maria@hypergridbusiness.com'

Maria Korolov

Maria Korolov is editor and publisher of Hypergrid Business. She has been a journalist for more than twenty years and has worked for the Chicago Tribune, Reuters, and Computerworld and has reported from over a dozen countries, including Russia and China.

  • Susannah Avonside

    One is guessing that ‘legacy 3D platforms’ includes OpenSim. Why OpenSim wasn’t considered in the first place is open to question, as I doubt that these ‘enterprise’ (read: closed source) 3D environments would offer much in terms of an improvement over OpenSim, and using OpenSim would represent a considerable financial saving, even if work needed to be done to fine tune the code. I can’t say that I’ve really been blown away by my experiences when trying out other 3D environments and comparing them to OpenSim. I tried High Fidelity recently, my curiosity was so great that I even loaded Windows onto one of my computers to try it out, (I was being lazy, and didn’t fancy going to the bother of compiling it for my usual Linux). I wasn’t blown away by the experience, and much of it seemed to me to be counter-intuitive, and I wasn’t all that impressed with the graphics – but then I was using it on sub-par hardware, in that I didn’t have the recommended Nvidia GTX 970, which currently retail at around £240 in the UK. Not the most expensive graphics card, to be sure, but more than a casual user would be prepared to part with for something that will most probably be a niche interest long term, and maybe a bit of a fad in the shorter term. I’m still sceptical that VR will be as big as is being hyped, and I believe that it will prove to be just another flash in the pan fad. I appreciate that it will have it’s enthusiasts and that it will prove extremely useful for some niche applications, but I can’t see that it will be more than that… Though perhaps this isn’t the place to spout such heresy!.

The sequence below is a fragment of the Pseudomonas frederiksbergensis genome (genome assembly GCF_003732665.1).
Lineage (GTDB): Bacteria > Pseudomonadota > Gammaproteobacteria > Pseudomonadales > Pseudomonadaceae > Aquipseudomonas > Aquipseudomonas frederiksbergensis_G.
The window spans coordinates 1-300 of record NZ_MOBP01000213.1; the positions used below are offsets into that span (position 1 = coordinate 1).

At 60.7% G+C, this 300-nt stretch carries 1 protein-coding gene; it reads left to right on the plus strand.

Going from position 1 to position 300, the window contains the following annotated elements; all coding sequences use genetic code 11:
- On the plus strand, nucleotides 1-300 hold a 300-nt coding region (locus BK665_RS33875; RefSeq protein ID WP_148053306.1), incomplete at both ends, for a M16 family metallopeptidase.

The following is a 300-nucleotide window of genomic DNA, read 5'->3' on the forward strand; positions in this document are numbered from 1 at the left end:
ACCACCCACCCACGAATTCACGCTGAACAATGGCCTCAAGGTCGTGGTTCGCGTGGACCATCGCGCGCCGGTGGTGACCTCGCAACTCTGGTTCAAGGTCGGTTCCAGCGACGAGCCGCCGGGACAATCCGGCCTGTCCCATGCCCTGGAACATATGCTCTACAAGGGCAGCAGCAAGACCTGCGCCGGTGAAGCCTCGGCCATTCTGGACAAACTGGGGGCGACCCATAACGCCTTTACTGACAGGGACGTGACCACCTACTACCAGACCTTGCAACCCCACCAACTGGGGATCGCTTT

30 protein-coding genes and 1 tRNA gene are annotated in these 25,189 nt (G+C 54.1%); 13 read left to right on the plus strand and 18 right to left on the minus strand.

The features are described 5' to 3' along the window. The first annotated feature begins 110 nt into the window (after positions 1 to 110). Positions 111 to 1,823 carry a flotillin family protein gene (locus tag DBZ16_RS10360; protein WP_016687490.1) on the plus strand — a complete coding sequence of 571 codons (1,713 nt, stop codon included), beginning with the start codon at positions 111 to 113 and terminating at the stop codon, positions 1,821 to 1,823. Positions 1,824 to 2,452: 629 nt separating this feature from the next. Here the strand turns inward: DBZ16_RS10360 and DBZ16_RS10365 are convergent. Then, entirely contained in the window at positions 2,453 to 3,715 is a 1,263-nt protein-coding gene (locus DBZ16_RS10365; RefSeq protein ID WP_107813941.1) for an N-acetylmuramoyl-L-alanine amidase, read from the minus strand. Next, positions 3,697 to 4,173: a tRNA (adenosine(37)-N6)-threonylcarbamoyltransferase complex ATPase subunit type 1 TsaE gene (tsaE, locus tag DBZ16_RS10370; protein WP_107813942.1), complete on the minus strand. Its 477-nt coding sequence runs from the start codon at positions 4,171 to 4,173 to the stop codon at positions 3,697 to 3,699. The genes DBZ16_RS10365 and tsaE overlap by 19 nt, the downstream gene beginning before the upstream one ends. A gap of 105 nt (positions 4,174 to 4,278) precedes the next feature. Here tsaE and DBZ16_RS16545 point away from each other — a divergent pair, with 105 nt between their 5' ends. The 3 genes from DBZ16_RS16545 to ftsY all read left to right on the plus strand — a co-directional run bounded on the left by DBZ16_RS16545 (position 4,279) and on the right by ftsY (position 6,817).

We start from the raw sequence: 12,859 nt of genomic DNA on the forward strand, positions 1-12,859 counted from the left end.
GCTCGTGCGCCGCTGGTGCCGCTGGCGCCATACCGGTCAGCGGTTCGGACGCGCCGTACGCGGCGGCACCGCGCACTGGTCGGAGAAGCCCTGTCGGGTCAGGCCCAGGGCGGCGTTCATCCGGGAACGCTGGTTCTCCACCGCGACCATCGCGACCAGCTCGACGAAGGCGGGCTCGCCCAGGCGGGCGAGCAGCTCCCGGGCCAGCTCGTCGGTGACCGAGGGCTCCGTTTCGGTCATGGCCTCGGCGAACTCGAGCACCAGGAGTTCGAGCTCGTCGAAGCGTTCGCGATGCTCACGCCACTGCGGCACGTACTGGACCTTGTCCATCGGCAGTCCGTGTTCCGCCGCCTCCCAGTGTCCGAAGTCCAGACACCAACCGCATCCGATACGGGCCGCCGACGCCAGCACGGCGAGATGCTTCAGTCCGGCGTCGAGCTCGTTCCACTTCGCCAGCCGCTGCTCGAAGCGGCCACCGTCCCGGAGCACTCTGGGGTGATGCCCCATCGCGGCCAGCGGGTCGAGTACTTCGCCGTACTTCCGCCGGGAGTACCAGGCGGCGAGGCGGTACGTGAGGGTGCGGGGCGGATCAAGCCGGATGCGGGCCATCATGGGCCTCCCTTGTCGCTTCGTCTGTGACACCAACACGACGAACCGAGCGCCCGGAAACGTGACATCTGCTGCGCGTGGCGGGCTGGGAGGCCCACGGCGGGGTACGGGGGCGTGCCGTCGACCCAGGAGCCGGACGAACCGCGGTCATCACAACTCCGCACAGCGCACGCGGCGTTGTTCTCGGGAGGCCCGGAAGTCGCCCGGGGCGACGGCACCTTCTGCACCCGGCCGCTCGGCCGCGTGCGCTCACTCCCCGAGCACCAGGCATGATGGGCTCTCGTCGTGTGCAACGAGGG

I had to smile when I took a look at the ‘rival’ platform site, Protosphere. Being strictly Windows wasn’t a good start, but they could perhaps have not gone so overboard on showing the logos of all those corporate sponsors – I think that perhaps having Homeland Security proudly displayed as one of your corporate sponsors would be more than enough to give the platform the kiss of death. The fact that it runs on Windows, with a direct line to the CIA and by association to GCHQ (British Intelligence surveillance centre) would be enough to put people off, but adding Homeland Security would just ensure people stayed away in crowds. Also, I noticed that BP were corporate sponsors, which I found surprising in that I thought that BP were more or less pariahs in the USA after the Gulf of Mexico fiasco.

    I’m sure we’ll see many more 3D platforms aimed at the corporate market come and go, but I think that OpenSim will probably outlive most of them. I often wonder if the corporate world these kinds of things are aimed at will survive as a concept for that much longer, but then I may have overdosed a little on Noam Chomsky, but big corporations do seem to me to be somewhat like the large dinosaurs that dominated the planet until that meteorite struck.